For a while it seemed like my book would just keep growing and growing. Thankfully I have found a chapter I can shorten. This week alone I cut out over ten pages. I might be able to get the page count back down around 400 if this keeps up. The chapter I am editing now is the longest, and there is certainly much to say on the subject matter it covers. However, I do want the book to be a manageable size--even for teenagers. One good thing about working on the same project for so long is it allows for time to mull things over and achieve concision.
It was 47 years ago today that Reet Jurvetson, a 19-year-old Swede living in Canada, was found murdered in Hollywood, California. On November 16, 1969, a teenage boy spotted her body on an embankment, a few metres from the road he was walking along. She had been dead for less than 48 hours. She had been stabbed 157 times, mostly to the neck, but she also had defensive wounds to her hands from attempting to protect herself. Until 2015 she was known only as Jane Doe 59. Finally, one of her friends recognized her picture online and contacted the Los Angeles Police Department. DNA testing enabled a positive identification. Like 19-year-old Helen Betty Osborne, Reet Jurvetson's life was stolen by a man who refused to control himself. He was never brought to justice for his reprehensible actions. As in Helen Betty Osborne's case, I am still waiting for justice to be served.
© 2016 Alline Cormier
Yesterday marks the 45th death anniversary of Helen Betty Osborne, a 19-year-old Canadian woman, who was savagely murdered by Dwayne Archie Johnston and three of his friends on the night of November 13, 1971, in The Pas, Manitoba. The four men abducted Osborne off the street. The vicious beating they gave her smashed her face beyond recognition. They stabbed her over 50 times. It was not until December 1987 that Dwayne Johnston was convicted of second-degree murder and sentenced to life imprisonment. He was released after serving 10 years of that sentence. James Houghton was acquitted. Lee Colgan received immunity from prosecution in return for testifying against Houghton and Johnston. He was never punished. Norman Manger was never charged. I count myself among those who are still waiting for justice to be served.
© 2016 Alline Cormier
The state of shock I am in this morning over the results of the U.S. presidential election was well summed up in a tweet my little sister re-posted on Facebook: What I learned on #ElectionNight: Being a racist, bigoted, prejudiced, lying sexual predator is still more acceptable than being a woman. Unfortunately, every day I receive more proof that my book is necessary. I would have been much happier knowing that an experienced female politician could beat such a reprehensible joke of a man.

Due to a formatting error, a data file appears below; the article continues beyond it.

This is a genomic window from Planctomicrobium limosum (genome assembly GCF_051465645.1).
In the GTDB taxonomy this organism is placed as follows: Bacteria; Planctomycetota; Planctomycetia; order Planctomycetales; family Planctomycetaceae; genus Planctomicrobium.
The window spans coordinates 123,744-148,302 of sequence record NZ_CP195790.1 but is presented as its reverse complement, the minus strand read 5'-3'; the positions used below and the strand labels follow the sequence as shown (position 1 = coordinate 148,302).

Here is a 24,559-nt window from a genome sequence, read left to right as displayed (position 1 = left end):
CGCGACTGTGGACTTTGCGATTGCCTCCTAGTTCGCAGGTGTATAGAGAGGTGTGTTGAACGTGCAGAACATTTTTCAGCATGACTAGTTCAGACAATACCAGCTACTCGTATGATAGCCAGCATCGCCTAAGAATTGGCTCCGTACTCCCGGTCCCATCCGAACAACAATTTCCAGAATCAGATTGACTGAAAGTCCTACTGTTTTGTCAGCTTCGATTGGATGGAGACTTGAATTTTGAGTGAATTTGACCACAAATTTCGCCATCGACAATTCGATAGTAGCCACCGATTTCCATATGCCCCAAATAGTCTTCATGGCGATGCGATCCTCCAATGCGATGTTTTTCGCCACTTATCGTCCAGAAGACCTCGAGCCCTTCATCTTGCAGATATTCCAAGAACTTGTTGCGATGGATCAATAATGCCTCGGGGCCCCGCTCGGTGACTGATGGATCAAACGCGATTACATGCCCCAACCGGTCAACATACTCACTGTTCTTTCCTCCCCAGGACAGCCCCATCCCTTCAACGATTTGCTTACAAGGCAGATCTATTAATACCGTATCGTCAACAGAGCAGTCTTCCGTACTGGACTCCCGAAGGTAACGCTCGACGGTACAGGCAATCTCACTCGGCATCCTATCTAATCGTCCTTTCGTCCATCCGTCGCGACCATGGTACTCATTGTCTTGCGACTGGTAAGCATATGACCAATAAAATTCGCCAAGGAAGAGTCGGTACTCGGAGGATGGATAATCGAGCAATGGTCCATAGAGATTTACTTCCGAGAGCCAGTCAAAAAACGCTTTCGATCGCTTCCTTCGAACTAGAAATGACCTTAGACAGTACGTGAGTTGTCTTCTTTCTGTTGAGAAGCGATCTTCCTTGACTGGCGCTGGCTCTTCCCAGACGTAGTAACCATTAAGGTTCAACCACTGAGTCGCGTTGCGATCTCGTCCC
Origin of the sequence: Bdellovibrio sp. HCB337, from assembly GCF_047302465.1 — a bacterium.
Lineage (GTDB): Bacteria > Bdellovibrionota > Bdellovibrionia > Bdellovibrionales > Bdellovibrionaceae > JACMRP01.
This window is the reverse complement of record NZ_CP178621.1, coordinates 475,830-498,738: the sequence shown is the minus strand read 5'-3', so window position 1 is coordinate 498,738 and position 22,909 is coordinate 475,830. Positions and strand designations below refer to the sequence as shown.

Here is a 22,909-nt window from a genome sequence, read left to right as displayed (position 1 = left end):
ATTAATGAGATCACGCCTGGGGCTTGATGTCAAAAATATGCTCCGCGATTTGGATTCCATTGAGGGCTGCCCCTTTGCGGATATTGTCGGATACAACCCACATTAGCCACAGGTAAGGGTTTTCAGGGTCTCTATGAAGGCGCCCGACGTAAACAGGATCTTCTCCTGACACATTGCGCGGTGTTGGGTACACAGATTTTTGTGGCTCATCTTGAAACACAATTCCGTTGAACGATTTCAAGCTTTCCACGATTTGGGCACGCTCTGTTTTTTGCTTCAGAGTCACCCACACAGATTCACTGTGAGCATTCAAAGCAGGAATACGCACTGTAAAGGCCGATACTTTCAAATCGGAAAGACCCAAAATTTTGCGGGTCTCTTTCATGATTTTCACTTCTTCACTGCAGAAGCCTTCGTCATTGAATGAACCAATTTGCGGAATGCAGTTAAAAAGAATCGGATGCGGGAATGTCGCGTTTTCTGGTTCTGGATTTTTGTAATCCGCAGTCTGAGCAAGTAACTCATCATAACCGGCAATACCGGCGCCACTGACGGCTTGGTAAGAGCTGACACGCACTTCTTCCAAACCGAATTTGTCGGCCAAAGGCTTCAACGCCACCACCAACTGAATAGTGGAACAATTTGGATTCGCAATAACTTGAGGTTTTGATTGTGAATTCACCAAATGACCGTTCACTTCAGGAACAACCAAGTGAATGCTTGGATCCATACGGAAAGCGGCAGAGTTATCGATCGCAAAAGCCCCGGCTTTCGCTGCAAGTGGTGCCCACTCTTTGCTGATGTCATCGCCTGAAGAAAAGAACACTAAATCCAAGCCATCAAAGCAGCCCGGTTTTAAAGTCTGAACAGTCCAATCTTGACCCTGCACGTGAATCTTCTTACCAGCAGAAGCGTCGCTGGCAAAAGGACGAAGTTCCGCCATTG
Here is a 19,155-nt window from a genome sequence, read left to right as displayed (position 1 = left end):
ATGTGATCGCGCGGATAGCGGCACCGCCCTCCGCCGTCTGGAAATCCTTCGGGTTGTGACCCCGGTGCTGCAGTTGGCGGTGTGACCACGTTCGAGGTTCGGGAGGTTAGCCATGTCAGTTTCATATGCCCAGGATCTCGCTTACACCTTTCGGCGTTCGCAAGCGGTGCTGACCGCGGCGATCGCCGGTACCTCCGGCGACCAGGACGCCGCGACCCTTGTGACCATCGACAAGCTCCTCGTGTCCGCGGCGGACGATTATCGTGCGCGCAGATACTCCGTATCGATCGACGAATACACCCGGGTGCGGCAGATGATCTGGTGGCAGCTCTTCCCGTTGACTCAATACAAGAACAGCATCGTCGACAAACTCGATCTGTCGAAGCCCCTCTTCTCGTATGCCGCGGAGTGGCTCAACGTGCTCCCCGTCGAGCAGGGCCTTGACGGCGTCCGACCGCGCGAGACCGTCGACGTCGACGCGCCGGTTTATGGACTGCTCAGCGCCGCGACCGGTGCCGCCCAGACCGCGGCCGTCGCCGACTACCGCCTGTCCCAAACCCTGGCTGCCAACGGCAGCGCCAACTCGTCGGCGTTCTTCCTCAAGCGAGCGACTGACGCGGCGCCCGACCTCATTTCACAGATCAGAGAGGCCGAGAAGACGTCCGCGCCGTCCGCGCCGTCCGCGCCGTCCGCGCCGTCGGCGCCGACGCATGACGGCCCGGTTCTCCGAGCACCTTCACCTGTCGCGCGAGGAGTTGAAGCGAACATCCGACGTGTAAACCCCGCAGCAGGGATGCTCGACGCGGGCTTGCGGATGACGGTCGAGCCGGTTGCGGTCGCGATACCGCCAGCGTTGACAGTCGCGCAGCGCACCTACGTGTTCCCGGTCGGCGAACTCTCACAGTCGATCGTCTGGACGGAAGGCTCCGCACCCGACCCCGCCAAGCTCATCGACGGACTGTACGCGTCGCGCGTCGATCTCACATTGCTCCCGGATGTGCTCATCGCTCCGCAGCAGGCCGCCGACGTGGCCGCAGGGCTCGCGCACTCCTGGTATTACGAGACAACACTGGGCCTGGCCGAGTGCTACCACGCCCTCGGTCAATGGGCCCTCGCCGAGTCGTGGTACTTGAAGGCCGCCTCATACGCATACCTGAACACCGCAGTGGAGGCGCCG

Today's news included articles about three murdered Canadian females: Tina Fontaine, Alberta Williams and Joey English. CBC ran stories about 15-year-old Tina Fontaine, whose body was found in a bag in the Red River (Manitoba) eight days after she was reported missing in 2014, 24-year-old Alberta Williams, whose body was discovered in 1989 along the Highway of Tears near Prince Rupert (British Columbia) and 25-year-old Joey English, whose partial remains were found in Calgary in a lightly forested area in 2016. Murdered women are becoming standard news fare because men murder women in Canada. In Iceland no women were killed by men in 2014. Zero. Furthermore, of the three murderers in Tina, Alberta and Joey's deaths only one has been charged for his crimes.
We have a long way to go, baby.
Yesterday's post brought a letter from the office of Margaret Atwood, a delightful surprise indeed. I had written to Ms. Atwood to tell her about my (still unfinished) book and was very happy to receive a reply. I met her very briefly in Québec years ago while doing my degree at Université Laval one evening when she gave a talk at the Musée de la Civilisation. I remember someone asking her a question about her novel, The Handmaid's Tale, and how she replied that all the horrors inflicted on women in that book had actually happened in real life at some point in history, somewhere in the world.
Some days the editing of my own book feels like it is taking ages--especially since I can't help adding to it. If only there were more hours in the day so that I could be finished sooner! I am looking forward to sending Ms. Atwood a copy of my book.
November 1st brought a fresh snowfall and a dip into a lighter chapter: Movies. Frankly, I am glad to focus on something other than legislation and violence for a few days. Editing this chapter is going to feel like a vacation after all the historical and current incidents of violence against women I have been swimming in for the last few months. It already feels restful, although that may have something to do with taking time out to watch the birds feeding outside my office window.
It is still snowing, and I got to mention Benedict Cumberbatch and Alan Rickman this morning. The day is turning out very prettily.